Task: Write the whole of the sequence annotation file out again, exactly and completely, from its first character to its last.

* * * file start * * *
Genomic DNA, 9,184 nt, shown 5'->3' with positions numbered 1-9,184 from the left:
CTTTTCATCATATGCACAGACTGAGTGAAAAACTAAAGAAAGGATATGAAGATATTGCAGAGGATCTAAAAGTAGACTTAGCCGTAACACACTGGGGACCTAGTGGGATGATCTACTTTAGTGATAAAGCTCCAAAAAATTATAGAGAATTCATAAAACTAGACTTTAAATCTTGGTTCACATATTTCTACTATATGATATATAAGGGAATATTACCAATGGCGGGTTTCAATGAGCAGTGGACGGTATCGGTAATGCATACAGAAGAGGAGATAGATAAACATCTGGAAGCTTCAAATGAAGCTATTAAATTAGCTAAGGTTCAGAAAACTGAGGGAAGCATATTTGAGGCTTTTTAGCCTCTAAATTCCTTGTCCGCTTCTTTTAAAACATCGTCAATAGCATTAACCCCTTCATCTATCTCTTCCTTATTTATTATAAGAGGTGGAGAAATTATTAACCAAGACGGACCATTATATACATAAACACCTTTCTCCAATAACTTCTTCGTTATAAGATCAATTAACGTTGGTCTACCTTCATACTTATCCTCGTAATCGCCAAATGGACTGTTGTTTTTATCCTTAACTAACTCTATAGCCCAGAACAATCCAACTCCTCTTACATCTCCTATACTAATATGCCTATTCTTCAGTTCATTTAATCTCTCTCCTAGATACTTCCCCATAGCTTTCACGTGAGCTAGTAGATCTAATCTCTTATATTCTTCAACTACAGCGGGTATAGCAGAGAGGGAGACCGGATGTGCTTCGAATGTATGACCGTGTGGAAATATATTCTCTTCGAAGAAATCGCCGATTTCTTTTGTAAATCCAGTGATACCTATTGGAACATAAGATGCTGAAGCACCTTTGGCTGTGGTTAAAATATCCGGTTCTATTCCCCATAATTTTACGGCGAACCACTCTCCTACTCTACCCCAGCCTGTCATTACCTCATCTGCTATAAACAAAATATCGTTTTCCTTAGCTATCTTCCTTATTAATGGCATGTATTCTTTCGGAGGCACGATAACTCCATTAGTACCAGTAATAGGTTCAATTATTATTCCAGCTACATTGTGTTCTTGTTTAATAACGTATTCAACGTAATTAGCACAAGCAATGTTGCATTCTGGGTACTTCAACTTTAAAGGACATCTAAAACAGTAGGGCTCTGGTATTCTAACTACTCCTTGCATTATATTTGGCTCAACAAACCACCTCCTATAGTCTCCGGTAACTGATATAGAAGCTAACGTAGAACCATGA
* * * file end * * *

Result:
Genomic DNA, 9,184 nt, shown 5'->3' with positions numbered 1-9,184 from the left:
CTTTTCATCATATGCACAGACTGAGTGAAAAACTAAAGAAAGGATATGAAGATATTGCAGAGGATCTAAAAGTAGACTTAGCCGTAACACACTGGGGACCTAGTGGGATGATCTACTTTAGTGATAAAGCTCCAAAAAATTATAGAGAATTCATAAAACTAGACTTTAAATCTTGGTTCACATATTTCTACTATATGATATATAAGGGAATATTACCAATGGCGGGTTTCAATGAGCAGTGGACGGTATCGGTAATGCATACAGAAGAGGAGATAGATAAACATCTGGAAGCTTCAAATGAAGCTATTAAATTAGCTAAGGTTCAGAAAACTGAGGGAAGCATATTTGAGGCTTTTTAGCCTCTAAATTCCTTGTCCGCTTCTTTTAAAACATCGTCAATAGCATTAACCCCTTCATCTATCTCTTCCTTATTTATTATAAGAGGTGGAGAAATTATTAACCAAGACGGACCATTATATACATAAACACCTTTCTCCAATAACTTCTTCGTTATAAGATCAATTAACGTTGGTCTACCTTCATACTTATCCTCGTAATCGCCAAATGGACTGTTGTTTTTATCCTTAACTAACTCTATAGCCCAGAACAATCCAACTCCTCTTACATCTCCTATACTAATATGCCTATTCTTCAGTTCATTTAATCTCTCTCCTAGATACTTCCCCATAGCTTTCACGTGAGCTAGTAGATCTAATCTCTTATATTCTTCAACTACAGCGGGTATAGCAGAGAGGGAGACCGGATGTGCTTCGAATGTATGACCGTGTGGAAATATATTCTCTTCGAAGAAATCGCCGATTTCTTTTGTAAATCCAGTGATACCTATTGGAACATAAGATGCTGAAGCACCTTTGGCTGTGGTTAAAATATCCGGTTCTATTCCCCATAATTTTACGGCGAACCACTCTCCTACTCTACCCCAGCCTGTCATTACCTCATCTGCTATAAACAAAATATCGTTTTCCTTAGCTATCTTCCTTATTAATGGCATGTATTCTTTCGGAGGCACGATAACTCCATTAGTACCAGTAATAGGTTCAATTATTATTCCAGCTACATTGTGTTCTTGTTTAATAACGTATTCAACGTAATTAGCACAAGCAATGTTGCATTCTGGGTACTTCAACTTTAAAGGACATCTAAAACAGTAGGGCTCTGGTATTCTAACTACTCCTTGCATTATATTTGGCTCAACAAACCACCTCCTATAGTCTCCGGTAACTGATATAGAAGCTAACGTAGAACCATGA